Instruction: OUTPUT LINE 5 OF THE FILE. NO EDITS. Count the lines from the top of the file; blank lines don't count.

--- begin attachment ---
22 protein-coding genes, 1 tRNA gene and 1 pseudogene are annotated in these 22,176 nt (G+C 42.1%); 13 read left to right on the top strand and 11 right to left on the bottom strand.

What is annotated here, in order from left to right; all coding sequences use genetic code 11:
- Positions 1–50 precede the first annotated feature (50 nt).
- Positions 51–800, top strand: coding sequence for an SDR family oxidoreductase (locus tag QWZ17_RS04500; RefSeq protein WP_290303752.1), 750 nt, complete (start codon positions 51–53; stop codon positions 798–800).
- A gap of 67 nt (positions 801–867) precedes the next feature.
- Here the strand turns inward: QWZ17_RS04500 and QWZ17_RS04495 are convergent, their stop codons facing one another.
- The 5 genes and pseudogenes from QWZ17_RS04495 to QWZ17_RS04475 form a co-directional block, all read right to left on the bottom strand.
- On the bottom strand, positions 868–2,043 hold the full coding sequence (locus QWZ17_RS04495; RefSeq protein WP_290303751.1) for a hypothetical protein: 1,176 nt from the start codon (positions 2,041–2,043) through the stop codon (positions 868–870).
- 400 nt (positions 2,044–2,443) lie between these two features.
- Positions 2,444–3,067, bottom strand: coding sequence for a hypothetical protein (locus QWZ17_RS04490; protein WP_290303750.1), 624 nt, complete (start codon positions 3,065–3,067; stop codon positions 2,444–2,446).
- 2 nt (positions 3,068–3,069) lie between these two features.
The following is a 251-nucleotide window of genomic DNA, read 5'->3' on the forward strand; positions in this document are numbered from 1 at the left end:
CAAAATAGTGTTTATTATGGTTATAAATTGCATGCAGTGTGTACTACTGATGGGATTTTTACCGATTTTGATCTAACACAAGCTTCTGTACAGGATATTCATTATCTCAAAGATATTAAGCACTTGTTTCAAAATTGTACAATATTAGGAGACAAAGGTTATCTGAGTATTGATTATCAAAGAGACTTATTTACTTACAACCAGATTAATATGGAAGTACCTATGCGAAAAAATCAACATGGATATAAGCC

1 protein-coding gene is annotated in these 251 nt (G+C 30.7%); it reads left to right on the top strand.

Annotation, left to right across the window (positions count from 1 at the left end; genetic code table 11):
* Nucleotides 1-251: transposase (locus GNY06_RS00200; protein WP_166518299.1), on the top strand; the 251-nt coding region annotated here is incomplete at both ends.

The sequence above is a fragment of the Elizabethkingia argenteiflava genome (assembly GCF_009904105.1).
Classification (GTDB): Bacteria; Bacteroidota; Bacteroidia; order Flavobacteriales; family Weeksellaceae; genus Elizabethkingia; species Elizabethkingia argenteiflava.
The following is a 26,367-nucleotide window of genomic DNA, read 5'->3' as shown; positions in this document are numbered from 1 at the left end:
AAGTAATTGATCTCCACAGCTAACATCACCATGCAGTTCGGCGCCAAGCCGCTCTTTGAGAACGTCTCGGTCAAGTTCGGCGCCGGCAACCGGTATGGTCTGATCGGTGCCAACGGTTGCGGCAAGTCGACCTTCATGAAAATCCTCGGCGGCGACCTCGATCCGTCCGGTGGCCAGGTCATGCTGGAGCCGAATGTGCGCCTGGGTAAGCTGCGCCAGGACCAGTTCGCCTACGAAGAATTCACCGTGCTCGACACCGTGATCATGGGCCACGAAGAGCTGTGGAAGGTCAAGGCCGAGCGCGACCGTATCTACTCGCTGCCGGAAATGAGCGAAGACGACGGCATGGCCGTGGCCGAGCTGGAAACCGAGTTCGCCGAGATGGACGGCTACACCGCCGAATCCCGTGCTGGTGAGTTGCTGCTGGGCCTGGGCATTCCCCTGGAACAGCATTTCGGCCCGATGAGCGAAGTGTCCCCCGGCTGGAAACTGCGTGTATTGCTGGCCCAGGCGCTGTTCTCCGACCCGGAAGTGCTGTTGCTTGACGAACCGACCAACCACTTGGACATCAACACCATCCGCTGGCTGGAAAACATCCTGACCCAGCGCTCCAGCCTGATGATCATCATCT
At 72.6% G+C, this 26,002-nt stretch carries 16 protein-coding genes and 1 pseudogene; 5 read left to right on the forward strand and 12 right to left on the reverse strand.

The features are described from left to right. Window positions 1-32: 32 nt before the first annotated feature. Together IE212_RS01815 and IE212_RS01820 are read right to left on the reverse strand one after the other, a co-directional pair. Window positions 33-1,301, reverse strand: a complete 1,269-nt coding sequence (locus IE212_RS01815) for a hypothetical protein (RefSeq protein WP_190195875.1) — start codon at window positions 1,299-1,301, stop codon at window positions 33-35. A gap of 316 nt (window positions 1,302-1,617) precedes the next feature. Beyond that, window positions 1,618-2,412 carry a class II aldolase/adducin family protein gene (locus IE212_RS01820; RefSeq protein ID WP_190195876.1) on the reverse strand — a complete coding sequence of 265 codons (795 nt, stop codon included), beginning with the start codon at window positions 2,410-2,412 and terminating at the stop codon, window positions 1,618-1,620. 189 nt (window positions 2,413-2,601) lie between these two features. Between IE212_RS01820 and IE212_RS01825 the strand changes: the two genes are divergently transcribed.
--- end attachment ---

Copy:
- A gap of 67 nt (positions 801–867) precedes the next feature.